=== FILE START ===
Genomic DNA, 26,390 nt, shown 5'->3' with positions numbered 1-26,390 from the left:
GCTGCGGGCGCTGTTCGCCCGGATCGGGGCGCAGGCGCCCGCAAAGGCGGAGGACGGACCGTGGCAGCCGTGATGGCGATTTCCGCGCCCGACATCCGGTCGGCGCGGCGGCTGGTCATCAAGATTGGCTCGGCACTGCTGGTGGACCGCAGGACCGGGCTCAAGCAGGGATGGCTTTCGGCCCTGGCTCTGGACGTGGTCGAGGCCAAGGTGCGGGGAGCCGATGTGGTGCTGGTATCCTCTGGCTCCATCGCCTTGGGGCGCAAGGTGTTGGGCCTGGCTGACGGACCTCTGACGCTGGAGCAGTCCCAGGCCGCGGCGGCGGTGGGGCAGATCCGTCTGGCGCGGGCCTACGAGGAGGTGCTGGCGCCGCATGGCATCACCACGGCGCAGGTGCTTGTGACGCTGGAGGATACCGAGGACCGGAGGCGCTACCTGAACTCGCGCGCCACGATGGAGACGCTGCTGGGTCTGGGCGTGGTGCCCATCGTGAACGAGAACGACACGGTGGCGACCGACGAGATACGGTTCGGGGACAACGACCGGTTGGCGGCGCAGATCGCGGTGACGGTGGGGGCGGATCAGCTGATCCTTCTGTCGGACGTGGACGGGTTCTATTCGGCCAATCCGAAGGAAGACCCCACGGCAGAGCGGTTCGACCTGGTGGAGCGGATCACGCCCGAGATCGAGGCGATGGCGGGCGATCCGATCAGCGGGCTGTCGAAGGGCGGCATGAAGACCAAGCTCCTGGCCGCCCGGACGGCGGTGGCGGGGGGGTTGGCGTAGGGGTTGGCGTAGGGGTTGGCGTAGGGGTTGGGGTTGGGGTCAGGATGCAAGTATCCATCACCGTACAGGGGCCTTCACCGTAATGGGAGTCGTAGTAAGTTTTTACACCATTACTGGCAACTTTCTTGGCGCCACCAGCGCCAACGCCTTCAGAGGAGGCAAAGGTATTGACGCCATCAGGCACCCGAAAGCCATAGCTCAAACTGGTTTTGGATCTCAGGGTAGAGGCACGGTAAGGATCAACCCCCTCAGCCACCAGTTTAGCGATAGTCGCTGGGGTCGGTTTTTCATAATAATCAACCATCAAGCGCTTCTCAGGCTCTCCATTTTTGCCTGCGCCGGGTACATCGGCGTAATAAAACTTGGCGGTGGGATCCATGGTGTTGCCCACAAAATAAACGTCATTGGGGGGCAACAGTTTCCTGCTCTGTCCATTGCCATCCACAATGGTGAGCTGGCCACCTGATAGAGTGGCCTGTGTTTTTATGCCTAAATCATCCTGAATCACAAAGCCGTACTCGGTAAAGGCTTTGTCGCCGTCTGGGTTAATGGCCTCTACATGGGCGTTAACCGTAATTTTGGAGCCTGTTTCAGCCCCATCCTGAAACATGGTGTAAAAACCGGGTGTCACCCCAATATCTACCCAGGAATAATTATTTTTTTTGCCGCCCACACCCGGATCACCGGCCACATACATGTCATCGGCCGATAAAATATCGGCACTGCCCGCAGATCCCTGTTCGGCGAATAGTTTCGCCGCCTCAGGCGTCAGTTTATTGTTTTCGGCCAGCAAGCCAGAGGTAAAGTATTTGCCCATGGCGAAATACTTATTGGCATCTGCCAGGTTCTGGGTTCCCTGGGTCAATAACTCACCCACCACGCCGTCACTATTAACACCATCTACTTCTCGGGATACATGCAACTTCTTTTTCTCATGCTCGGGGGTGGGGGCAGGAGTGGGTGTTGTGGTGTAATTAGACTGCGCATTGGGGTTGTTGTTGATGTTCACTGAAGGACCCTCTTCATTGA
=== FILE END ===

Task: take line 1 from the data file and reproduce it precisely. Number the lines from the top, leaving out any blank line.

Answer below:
Genomic DNA, 26,390 nt, shown 5'->3' with positions numbered 1-26,390 from the left: